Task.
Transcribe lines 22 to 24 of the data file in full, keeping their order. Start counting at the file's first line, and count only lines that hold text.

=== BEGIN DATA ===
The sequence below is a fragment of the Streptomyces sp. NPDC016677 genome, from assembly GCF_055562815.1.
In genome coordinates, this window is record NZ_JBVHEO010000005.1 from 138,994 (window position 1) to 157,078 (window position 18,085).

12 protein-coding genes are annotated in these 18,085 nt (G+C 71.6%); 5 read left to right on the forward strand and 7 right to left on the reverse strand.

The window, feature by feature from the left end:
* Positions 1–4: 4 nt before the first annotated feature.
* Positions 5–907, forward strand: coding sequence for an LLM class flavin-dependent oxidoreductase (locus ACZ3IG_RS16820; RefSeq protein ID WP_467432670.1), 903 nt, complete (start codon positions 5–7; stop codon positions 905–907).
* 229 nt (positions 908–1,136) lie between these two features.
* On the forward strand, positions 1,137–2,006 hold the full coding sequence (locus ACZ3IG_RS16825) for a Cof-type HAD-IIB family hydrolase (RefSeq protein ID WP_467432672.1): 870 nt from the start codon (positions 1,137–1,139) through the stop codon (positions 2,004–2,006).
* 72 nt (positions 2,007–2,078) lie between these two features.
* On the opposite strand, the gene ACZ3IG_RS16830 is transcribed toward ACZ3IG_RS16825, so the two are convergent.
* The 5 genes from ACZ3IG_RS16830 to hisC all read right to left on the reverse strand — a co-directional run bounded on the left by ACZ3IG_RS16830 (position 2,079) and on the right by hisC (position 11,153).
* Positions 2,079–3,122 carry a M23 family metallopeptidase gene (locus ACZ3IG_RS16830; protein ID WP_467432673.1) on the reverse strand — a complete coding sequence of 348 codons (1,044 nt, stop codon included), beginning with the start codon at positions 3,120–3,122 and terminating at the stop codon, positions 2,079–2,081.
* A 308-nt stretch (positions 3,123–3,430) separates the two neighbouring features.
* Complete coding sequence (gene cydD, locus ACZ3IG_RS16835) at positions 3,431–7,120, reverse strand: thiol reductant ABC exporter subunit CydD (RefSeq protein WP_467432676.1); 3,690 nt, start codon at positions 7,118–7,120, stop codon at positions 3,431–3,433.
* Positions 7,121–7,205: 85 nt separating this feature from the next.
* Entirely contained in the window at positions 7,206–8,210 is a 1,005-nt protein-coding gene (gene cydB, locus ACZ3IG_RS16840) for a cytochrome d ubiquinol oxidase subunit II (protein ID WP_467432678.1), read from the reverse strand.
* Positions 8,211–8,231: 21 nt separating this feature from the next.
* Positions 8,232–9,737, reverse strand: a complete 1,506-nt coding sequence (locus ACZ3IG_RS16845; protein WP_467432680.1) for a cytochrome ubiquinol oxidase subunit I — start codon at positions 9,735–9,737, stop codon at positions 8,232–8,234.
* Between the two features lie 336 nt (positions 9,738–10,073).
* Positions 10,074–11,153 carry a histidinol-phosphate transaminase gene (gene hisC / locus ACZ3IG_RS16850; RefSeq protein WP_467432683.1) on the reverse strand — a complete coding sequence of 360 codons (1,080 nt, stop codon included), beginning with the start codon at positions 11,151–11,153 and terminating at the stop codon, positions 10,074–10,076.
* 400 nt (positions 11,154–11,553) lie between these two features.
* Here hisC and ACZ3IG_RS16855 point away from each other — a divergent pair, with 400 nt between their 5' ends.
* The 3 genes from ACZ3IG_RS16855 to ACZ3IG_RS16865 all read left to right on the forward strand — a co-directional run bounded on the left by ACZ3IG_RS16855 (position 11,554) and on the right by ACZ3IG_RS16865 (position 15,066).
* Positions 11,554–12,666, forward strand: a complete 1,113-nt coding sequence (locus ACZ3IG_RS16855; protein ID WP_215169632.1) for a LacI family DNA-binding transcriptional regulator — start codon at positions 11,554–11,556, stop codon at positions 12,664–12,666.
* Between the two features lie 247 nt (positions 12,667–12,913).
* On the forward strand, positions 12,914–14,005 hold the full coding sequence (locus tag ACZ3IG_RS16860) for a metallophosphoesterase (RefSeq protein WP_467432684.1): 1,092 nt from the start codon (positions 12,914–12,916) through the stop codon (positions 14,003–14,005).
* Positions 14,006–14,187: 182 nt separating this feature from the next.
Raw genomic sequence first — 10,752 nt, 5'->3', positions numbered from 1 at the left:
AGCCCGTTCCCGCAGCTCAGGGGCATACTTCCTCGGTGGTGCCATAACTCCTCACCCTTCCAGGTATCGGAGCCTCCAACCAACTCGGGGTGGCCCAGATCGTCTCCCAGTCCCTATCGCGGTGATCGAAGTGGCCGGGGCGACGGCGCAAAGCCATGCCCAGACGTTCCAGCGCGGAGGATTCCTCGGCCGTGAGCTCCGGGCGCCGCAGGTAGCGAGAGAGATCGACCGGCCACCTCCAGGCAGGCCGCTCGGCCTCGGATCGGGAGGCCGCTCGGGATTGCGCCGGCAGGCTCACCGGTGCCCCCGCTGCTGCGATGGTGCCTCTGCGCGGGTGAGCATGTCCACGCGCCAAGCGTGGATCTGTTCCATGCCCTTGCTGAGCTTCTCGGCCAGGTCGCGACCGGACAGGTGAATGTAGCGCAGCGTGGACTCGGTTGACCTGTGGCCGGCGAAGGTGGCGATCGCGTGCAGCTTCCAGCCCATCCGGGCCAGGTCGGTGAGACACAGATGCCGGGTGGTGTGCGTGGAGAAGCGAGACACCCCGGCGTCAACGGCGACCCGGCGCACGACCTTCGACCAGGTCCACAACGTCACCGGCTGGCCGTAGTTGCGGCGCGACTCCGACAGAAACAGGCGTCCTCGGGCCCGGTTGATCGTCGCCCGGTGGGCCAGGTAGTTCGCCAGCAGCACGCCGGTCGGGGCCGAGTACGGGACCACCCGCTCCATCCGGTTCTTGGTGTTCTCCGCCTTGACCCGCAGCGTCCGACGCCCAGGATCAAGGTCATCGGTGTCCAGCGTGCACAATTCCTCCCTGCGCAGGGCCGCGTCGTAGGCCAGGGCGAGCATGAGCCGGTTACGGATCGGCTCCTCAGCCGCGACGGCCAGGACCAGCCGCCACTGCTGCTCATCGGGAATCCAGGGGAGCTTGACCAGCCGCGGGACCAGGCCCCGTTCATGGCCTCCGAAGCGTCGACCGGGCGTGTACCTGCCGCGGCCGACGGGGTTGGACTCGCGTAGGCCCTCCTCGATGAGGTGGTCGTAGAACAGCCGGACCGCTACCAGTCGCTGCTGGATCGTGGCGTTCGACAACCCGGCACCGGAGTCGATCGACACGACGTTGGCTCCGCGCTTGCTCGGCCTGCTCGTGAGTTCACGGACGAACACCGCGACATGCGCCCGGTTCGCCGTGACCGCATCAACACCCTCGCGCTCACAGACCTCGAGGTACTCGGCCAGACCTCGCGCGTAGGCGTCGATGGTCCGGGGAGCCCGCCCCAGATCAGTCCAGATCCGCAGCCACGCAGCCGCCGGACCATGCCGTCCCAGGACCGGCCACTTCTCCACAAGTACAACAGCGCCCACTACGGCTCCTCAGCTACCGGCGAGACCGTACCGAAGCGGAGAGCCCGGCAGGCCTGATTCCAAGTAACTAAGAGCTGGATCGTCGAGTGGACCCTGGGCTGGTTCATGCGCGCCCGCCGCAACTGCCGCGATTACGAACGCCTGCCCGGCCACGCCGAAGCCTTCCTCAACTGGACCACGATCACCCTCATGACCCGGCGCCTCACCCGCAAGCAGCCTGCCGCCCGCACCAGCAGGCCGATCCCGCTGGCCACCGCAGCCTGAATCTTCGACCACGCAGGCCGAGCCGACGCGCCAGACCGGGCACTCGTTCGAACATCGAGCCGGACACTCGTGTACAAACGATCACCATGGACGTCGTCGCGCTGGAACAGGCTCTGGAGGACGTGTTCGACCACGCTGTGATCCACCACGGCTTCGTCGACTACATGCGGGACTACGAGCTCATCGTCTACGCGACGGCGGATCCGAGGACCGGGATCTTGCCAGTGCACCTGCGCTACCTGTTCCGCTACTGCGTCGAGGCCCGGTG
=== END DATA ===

* Here hisC and ACZ3IG_RS16855 point away from each other — a divergent pair, with 400 nt between their 5' ends.
* The 3 genes from ACZ3IG_RS16855 to ACZ3IG_RS16865 all read left to right on the forward strand — a co-directional run bounded on the left by ACZ3IG_RS16855 (position 11,554) and on the right by ACZ3IG_RS16865 (position 15,066).
* Positions 11,554–12,666, forward strand: a complete 1,113-nt coding sequence (locus ACZ3IG_RS16855; protein ID WP_215169632.1) for a LacI family DNA-binding transcriptional regulator — start codon at positions 11,554–11,556, stop codon at positions 12,664–12,666.